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Windows 7 already offers an option to configure its cores using System Configuration Utility (msconfig). This gives us proof that it is multi-core supported. But when we talk about the new Windows 10/8 operating system, we cannot configure multi-core parameters with the same procedure.
Windows multi-core support
The following question now arises :
1 Does Windows 8 only support single-core processors?
2 Is there a way to configure other cores for Windows 8?
3 If Windows 8 multi-core is supported, how can we prove it or configure it?
In this article, we will discuss these issues.
First let us specify that Windows 8 is already configured for multi-core support
In fact, the setting of the second processor is optional. If you configure this as shown in the figure below, there are no noticeable changes.
There is another setting in the new Task Manager of Windows 8. All you have to do is open the Task Manager and click Performance. Of course, you see the processing graph for the single processor.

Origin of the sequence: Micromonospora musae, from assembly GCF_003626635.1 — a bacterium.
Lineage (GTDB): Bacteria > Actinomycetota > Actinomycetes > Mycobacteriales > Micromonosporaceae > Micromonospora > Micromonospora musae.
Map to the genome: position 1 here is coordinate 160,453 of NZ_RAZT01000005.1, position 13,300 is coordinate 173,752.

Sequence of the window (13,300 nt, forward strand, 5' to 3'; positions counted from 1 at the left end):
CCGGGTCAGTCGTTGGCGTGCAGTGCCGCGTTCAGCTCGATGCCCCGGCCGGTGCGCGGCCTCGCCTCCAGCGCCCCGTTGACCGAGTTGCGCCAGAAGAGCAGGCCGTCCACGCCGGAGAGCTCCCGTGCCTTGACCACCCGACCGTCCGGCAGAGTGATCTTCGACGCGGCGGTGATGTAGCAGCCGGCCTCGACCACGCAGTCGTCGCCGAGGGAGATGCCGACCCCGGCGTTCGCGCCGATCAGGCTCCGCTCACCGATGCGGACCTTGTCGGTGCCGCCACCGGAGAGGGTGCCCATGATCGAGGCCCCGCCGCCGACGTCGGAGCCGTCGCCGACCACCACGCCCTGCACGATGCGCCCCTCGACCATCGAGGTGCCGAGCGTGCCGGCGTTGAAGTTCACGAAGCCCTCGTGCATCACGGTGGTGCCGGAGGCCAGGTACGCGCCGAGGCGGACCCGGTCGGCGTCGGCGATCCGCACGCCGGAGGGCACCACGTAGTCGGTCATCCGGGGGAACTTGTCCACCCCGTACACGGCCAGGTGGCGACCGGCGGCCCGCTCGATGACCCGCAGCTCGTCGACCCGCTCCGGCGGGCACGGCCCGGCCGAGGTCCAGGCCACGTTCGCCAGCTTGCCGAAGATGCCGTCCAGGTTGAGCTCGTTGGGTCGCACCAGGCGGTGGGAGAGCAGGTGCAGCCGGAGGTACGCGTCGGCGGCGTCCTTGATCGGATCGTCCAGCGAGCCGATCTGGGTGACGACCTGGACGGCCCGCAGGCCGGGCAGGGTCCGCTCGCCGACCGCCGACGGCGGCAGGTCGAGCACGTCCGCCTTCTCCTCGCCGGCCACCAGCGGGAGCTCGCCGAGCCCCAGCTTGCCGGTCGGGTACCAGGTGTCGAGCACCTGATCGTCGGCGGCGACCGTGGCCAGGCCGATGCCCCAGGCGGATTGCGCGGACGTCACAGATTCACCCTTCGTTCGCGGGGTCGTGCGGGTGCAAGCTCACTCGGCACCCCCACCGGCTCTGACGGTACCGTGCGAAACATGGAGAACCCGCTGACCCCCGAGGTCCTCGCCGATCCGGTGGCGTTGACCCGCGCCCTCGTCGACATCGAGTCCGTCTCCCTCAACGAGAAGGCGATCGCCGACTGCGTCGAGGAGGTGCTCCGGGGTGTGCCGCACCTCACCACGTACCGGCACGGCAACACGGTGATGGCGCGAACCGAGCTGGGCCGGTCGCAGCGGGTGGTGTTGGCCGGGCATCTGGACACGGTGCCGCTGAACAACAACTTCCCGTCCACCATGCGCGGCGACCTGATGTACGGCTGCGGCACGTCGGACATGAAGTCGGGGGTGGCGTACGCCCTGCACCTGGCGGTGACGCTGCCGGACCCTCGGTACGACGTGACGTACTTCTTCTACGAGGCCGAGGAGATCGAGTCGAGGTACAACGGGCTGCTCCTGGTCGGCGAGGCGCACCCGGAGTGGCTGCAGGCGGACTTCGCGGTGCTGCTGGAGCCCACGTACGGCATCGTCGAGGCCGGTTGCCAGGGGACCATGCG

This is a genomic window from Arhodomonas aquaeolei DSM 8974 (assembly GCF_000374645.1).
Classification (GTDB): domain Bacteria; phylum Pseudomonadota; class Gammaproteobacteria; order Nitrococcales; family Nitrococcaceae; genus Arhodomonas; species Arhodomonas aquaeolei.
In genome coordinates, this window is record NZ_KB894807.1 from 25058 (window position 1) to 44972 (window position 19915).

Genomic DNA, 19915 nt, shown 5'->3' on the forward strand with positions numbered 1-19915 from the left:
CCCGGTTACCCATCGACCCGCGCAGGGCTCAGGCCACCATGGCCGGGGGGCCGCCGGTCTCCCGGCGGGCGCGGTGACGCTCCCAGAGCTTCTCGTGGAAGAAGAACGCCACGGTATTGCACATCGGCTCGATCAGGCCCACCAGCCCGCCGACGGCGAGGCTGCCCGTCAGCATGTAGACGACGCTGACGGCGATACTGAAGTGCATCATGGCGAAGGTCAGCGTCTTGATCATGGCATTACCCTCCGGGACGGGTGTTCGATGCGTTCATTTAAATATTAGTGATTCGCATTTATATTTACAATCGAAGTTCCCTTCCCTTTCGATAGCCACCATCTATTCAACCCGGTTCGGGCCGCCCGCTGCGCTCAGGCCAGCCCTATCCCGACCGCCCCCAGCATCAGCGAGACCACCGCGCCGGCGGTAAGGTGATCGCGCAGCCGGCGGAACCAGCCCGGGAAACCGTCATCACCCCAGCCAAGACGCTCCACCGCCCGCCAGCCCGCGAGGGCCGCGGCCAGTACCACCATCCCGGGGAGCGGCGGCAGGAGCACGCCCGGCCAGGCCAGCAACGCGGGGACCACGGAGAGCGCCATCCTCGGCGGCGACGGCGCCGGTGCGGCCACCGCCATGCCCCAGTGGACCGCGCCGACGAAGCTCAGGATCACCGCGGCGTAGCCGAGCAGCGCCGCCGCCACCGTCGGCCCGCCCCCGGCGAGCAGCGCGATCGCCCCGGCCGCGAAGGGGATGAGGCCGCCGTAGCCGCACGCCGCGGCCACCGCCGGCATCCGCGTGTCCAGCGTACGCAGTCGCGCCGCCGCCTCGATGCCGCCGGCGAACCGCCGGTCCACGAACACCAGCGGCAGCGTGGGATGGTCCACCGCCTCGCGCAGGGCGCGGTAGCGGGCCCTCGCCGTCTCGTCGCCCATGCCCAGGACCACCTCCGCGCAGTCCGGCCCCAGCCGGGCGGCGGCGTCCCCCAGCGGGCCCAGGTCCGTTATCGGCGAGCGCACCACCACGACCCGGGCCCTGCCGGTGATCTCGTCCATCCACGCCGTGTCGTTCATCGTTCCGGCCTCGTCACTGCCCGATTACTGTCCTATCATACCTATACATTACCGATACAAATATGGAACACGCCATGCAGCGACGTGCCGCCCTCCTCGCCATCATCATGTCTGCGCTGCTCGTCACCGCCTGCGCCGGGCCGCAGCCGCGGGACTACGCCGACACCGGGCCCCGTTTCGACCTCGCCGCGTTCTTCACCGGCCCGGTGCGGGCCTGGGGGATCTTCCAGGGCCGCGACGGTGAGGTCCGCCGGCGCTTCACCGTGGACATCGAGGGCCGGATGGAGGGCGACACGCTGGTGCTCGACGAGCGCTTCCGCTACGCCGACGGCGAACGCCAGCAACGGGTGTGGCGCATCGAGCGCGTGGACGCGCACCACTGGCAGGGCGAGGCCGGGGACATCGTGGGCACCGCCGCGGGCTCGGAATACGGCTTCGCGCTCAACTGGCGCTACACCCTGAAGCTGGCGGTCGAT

But I wanted to see the graph for the multi-core. Because Windows 8 supports multi-core, it must be able to display processes for each processor individually. Click on the graph and select Change graphic to then Logical processors.
After selecting Logical processors in the diagram above, the diagram is divided into two processors and shows that Windows 8 already supports multi-core processing. Individual displays for each processor can be seen.
CPU 0 and CPU 1 are the predefined cores and do not depend on their configuration or not. But we can see changes for the tablets.
Finally, I must say that Windows 8 already supports multi-core by default and does not need to be configured. They are optimally configured(2)
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